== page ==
Fredericton’s Nu:ionic Technologies has developed innovative gas conversion technology using the power of microwave energy. The company’s patent-pending Microwave Catalytic Reformer eliminates the need for combustion, replacing that process with clean electricity.

Nu:ionic launched in 2016 with founders Jan Boshoff, Jim Tranquilla, and Greg Caswell seeking to leverage their combined wealth of experience in the energy sector to help curb emissions. They began by collaborating with a University of New Brunswick (UNB) professor on bench-scale testing. In December 2019, the company closed on investment from ACOA and Toronto-based Valent Low Carbon Technologies, and by the end of 2020 had developed and built a pilot unit demonstrating its novel technology. A Series A funding round enabled Nu:ionic to next scale the technology for commercial use in fall 2022.

“It all started with three guys from different parts of the world collaborating around a common goal – using industrial microwave technology as a platform for lowering the world’s emissions,” says Boshoff, Nu:ionic’s CEO. “Fortunately, Jim’s significant experience combined with talent from UNB demonstrated the wealth of microwave technology expertise in Fredericton. In a few short years, we’ve managed to go from initial lab work at UNB to being ready for commercialization. ”

Teal hydrogen and emissions curbing

Nu:ionic’s reformers allow for on-site generation of teal hydrogen from natural gas or biogas. “Natural gas has had a huge impact on displacing coal and reducing global emissions,” says Boshoff. “Hydrogen was the first thing we tackled because it’s the easiest thing to produce from natural gas, and it also allows production of negative carbon hydrogen from renewable biogas.”

Hydrogen production is the first real-world application of Nu:ionic’s technology and 2023 will see the company bring that technology to market. “To achieve our net zero objectives, industry needs to keep its foot on the gas, developing renewable power infrastructure and large-scale green hydrogen production as quickly as possible,” notes Boshoff. “But we also need interim solutions that redeem the existing infrastructure, because we can’t simply wait for hydrogen to show up in our pipelines — those pathways aren’t built yet. That’s where we come in. We offer an opportunity to produce hydrogen in a clean, cost-effective way using existing energy infrastructure.”

Summit demonstrates opportunity for New Brunswick

Nu:ionic recently took part in multiple hydrogen-related activities during a trip to Europe, most notably the World Hydrogen Summit in Rotterdam, Netherlands.

“Export development is integral to the province’s continued growth,” says ONB Acting CEO Traci Simmons. “The Hydrogen Summit highlighted the many energy opportunities we have in export markets, and how our province and its innovative companies are well positioned to be part of the worldwide energy transition.”

The Summit, which drew over 11,000 attendees, put things in perspective for Boshoff and Nu:ionic. “There is real global support for this sector. And it’s not about if or even when, it’s about how do we get moving quicker on leveraging hydrogen to meet the climate-related targets we’ve set for ourselves,” he says. “The Netherlands is leading in hydrogen. They’re not only decarbonizing large parts of their own economy, but they’ve also positioned themselves to be a major supplier of that clean energy to the rest of Europe. They’re strengthening their position as a trading nation.”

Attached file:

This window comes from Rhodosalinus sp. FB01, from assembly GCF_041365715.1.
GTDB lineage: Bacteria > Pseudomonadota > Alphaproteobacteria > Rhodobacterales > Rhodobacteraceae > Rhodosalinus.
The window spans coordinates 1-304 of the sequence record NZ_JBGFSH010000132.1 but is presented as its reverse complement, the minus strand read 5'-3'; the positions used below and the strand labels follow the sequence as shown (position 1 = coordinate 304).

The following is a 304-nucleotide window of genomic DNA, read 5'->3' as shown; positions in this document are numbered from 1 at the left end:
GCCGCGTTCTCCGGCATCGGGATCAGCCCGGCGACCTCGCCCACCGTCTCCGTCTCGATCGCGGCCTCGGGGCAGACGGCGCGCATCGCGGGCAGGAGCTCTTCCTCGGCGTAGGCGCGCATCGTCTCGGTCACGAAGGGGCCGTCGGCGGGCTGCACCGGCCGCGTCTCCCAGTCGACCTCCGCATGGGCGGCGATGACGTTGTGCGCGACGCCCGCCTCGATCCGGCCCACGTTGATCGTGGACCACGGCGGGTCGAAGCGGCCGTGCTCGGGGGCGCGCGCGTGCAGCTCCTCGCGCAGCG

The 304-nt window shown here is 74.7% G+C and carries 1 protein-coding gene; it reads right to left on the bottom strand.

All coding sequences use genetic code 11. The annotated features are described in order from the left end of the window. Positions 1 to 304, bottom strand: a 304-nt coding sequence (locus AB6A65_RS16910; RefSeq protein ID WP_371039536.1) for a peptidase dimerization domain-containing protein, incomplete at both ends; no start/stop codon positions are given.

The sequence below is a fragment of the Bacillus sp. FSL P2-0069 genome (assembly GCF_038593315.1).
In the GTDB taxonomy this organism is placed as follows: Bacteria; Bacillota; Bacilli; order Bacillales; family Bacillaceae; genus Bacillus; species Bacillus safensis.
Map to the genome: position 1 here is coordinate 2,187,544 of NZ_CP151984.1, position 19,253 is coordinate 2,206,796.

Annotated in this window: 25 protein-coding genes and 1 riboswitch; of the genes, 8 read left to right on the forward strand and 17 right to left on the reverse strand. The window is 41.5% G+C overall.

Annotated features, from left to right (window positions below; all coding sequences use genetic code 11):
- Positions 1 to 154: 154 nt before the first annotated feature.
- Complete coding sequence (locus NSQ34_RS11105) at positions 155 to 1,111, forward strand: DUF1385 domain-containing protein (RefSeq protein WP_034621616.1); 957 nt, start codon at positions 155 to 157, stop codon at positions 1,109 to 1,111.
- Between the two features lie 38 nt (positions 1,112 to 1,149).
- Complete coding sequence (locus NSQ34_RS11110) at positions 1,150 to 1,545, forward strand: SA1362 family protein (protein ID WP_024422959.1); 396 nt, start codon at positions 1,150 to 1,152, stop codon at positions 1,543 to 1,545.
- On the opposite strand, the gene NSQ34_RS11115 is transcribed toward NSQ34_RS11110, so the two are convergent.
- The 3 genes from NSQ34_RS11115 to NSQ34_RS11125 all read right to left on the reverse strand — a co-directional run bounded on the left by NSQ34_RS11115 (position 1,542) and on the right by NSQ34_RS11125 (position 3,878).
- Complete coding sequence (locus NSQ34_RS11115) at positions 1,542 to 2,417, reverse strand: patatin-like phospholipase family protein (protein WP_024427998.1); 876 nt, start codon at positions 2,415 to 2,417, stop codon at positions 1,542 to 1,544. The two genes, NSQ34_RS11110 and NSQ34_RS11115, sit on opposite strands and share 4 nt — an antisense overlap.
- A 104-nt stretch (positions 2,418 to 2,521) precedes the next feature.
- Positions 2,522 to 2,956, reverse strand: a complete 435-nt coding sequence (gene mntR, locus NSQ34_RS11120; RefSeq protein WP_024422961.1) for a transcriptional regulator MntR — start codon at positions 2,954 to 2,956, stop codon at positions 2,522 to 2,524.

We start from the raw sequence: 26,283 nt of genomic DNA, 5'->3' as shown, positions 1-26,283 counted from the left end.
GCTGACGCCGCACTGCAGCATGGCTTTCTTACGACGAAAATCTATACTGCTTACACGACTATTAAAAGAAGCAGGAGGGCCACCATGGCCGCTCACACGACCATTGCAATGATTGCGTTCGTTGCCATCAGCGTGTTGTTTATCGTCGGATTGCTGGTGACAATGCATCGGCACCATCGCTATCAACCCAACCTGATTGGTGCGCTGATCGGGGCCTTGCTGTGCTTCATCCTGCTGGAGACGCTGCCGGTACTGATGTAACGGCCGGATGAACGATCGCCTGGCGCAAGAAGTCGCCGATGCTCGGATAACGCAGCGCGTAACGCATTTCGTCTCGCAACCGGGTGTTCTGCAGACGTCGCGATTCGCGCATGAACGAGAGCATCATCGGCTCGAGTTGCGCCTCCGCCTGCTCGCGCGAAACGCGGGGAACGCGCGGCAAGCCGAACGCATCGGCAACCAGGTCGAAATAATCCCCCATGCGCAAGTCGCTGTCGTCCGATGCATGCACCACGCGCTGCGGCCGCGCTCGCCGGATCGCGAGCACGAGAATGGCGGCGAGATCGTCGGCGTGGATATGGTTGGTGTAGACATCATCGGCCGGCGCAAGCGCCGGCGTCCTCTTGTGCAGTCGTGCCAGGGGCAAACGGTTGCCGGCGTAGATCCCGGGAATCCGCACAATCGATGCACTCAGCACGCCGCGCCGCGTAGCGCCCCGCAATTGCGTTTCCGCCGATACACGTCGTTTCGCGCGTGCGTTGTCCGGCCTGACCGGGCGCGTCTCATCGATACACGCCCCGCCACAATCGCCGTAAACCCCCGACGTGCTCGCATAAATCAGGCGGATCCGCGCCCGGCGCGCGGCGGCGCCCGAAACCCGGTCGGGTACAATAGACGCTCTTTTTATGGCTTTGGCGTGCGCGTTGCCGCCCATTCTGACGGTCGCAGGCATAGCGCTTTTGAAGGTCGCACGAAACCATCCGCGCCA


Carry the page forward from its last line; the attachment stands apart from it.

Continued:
Boshoff says New Brunswick is uniquely positioned to leverage this technology to become a bigger trading partner with several European jurisdictions. “I’m encouraged by what I’m seeing in New Brunswick. The recent announcement made by The Port of Belledune to export green hydrogen and ammonium to the Netherlands is excellent. The Government of New Brunswick is energy focused and fully understands the opportunity we have to be a large contributor to European markets both with regards to hydrogen and liquified natural gas. The resources are here, the energy expertise is here, the innovative thinking is here, and geography has us perfectly positioned to work with partners in Europe.

He also notes the province’s leadership role in small modular reactor (SMR) technology as another advantage. “We need low-carbon electricity as feedstock, so we’re excited about New Brunswick’s SMR developments. It’s a means of producing clean electricity that can supplement the intermittency of renewables.”

Support from New Brunswick partners

Boshoff says support from the province has helped get Nu:ionic to its current point by consistently connecting them with meaningful resources and learning opportunities. “ONB has supported us with everything from matchmaking, trade mission opportunities, coaching sessions, and more. Our contact Stephanie Savary has been a rockstar in the lead-up to the Hydrogen Summit. ONB and GNB understand the opportunity we have, the value of exporting this energy, and how important it is to promote Nu:ionic outside Canada.”

Local support has also come from the private sector, with Saint John-based Liberty Utilities coming on board as an early adopter. “Liberty is entrepreneurial in their thinking and committed to decarbonizing the gas grid for New Brunswickers in a responsible manner. We are working on a hydrogen-blending pilot project with Liberty, demonstrating how we produce hydrogen from natural gas. It will enable Liberty to capture the CO2 out of the natural gas before it gets burned and land replace a polluting fuel with a zero-emission one (clean hydrogen) in the gas grid.”

All this combined activity makes for the most compelling energy opportunity we’ve had in decades, and our company is thrilled to play a role in it.”

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